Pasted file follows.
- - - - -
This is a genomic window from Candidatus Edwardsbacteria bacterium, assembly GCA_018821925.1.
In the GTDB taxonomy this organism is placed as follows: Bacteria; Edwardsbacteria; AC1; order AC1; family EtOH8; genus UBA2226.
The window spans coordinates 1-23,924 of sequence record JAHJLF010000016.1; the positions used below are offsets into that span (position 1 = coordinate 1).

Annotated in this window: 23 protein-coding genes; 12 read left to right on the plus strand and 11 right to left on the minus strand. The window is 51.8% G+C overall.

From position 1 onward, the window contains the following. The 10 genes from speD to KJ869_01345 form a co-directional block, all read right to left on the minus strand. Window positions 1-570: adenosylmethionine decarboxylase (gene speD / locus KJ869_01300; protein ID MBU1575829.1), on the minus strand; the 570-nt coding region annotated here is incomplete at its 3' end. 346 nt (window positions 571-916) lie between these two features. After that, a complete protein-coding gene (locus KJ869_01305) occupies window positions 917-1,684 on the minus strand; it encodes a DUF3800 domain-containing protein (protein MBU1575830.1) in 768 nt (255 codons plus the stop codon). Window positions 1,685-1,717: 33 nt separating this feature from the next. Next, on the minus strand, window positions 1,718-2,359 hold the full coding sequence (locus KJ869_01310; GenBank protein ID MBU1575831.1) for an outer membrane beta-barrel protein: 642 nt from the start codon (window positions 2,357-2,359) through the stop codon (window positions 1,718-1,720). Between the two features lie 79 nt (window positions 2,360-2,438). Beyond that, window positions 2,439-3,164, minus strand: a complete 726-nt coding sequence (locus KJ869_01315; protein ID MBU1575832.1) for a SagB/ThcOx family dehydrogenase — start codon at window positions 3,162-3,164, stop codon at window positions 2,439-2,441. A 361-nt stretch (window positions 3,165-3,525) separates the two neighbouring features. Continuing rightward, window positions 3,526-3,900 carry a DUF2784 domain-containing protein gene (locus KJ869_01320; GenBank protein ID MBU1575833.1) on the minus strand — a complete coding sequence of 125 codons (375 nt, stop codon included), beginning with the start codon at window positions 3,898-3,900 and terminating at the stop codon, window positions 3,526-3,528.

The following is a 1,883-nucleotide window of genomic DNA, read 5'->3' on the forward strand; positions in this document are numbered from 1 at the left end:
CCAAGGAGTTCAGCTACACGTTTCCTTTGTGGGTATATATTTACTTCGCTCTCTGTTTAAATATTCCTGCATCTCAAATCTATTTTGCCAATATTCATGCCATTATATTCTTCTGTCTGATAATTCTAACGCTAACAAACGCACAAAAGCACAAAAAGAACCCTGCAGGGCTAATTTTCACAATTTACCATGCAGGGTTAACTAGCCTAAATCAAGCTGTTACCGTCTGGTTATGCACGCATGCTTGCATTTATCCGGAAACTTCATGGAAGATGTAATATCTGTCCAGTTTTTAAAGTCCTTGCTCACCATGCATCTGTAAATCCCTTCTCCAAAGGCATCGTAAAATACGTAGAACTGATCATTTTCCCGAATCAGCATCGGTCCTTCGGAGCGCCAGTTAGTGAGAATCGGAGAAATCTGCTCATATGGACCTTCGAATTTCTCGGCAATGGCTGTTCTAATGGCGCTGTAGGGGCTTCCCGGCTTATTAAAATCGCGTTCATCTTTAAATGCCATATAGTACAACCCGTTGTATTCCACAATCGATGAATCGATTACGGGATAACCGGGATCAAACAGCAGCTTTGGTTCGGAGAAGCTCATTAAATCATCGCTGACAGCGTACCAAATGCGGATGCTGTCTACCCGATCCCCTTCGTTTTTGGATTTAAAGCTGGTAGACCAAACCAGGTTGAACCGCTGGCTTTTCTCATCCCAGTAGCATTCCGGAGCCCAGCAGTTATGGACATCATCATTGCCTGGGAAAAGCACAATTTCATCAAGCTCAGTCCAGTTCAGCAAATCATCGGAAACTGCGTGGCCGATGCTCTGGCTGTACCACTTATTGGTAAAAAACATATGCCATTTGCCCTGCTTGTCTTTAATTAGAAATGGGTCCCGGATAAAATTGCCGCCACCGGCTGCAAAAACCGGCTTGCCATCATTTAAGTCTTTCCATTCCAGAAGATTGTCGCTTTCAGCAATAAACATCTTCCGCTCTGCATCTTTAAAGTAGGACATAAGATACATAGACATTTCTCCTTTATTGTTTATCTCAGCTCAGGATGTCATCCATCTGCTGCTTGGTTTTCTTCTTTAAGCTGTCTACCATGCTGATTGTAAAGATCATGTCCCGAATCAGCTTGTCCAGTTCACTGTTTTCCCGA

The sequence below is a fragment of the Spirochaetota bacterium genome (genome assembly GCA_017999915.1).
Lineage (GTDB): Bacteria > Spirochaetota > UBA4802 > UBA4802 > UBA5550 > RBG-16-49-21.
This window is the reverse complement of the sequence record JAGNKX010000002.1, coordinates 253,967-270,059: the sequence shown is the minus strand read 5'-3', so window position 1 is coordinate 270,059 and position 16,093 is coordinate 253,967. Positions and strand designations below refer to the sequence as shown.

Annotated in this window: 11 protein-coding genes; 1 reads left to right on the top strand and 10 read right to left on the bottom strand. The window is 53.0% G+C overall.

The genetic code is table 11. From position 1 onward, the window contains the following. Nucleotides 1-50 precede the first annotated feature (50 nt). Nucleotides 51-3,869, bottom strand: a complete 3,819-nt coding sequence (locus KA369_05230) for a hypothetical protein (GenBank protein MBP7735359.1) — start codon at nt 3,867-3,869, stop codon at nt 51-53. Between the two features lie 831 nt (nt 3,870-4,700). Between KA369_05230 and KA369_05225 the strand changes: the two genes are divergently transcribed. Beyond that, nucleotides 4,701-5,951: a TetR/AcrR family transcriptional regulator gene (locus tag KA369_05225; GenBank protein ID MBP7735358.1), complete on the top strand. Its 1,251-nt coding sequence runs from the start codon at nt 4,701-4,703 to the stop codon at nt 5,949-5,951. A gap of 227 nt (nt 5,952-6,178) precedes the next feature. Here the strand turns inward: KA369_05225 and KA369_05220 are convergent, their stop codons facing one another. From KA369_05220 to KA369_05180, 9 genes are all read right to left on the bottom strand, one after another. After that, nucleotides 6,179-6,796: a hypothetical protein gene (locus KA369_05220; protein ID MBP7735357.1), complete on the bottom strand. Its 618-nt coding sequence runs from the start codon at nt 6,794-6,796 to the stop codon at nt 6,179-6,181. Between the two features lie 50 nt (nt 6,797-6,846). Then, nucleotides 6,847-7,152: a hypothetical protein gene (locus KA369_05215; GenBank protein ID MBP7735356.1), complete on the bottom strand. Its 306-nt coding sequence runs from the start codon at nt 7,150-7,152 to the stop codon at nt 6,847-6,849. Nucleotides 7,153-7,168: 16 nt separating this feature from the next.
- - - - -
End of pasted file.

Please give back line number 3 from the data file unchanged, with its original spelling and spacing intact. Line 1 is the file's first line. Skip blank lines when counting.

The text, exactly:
The window spans coordinates 1-23,924 of sequence record JAHJLF010000016.1; the positions used below are offsets into that span (position 1 = coordinate 1).